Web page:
Kathmandu: Police in northern India have fired tear gas to prevent thousands of protesting farmers demanding minimum crop prices from marching on Delhi.
The capital is ringed by razor wire, cement blocks and fencing on three sides to keep protests at bay.
The government fears a repeat of 2020 – dozens died in a year-long protest that ended only after ministers agreed to repeal controversial agriculture laws.
But just over two years later, farmers say other demands have not been met.
India’s farmers form an influential voting bloc and and analysts say the government of Prime Minister Narendra Modi will be keen not to alienate them. His Bharatiya Janata Party (BJP) is seeking a third consecutive term in power in general elections this year.
Pictures on Tuesday showed thick clouds of tear gas being used to disperse protesters near the city of Ambala, about 200km (125 miles) north of the capital. Police flew drones continuously over the crowd and dropped tear gas on people below.
“It literally rained tear gas shells through the day,” said a BBC Punjabi reporter who was present.
On Monday, police fired tear gas at the Shambhu border between Haryana and Punjab states.
Farmers, most of whom are from Punjab, say they want to peacefully cross Haryana to reach Delhi, but they have not been allowed to do so. Scuffles between police and protesters have also been reported at the Shambhu border and the situation remains tense.
In 2020, protesting farmers hunkered down for months, blocking national highways that connect the capital to its neighbouring states. The movement was seen as one of the biggest challenges to Prime Minister Narendra Modi’s government.
Traffic jams and disruptions were reported across Delhi on Tuesday as authorities blocked roads and diverted traffic.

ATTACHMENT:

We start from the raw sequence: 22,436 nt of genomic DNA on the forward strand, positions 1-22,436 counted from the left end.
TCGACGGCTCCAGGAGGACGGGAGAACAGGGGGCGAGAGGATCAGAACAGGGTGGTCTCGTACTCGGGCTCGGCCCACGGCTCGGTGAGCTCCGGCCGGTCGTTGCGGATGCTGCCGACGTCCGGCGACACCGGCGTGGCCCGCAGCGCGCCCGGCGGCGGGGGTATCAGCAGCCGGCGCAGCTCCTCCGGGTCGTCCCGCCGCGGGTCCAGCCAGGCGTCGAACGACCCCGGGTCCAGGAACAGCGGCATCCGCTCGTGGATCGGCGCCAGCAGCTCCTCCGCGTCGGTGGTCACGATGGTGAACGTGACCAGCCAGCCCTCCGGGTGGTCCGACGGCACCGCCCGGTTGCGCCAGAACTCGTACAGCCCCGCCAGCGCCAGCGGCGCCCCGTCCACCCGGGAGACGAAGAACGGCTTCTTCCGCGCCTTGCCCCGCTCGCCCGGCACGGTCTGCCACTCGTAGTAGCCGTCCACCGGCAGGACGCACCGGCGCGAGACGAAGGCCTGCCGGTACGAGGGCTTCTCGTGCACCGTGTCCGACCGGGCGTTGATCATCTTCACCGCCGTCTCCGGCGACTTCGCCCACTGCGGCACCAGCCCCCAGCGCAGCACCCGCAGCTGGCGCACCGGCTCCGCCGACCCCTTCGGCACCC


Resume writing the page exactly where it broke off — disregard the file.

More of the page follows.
Police have also prohibited large gatherings in the city, including at border points between the capital and neighbouring Uttar Pradesh and Haryana states, through which the farmers are expected to reach the capital.
In Haryana, the BJP-led state government has suspended internet services in seven districts until Tuesday. Two rounds of talks between farm union leaders and federal ministers have so far failed to break the deadlock.
Farmers are asking for guaranteed floor prices – also known as minimum support price or MSP – which allows them to sell most of their produce at government-controlled wholesale markets, or mandis. They are also demanding that the government fulfil its promise of doubling farmers’ income.
On Monday, federal ministers held a six-hour meeting with farm union leaders. The two sides reportedly came to an agreement on some of the demands, including the withdrawal of cases registered against protesters during the 2020 protests.
But there was no consensus on the MSP. In 2021, after the farm laws were repealed, the government had said it would set up a panel to find ways to ensure support prices for all farm produce. But the committee is yet to submit its report.
More than 200 farmer unions are participating in the march. “We will move peacefully and our objective is that the government listens to our demands,” Sarvan Singh Pandher, general secretary of the Punjab Kisan Mazdoor Sangharsh Committee, told ANI news agency.
Farmers’ and trade unions have also announced a rural strike on 16 February during which no agricultural activities will be carried out. Shops, markets and offices in all villages will be closed while farmers will block major roads across the country.
News Source: BBC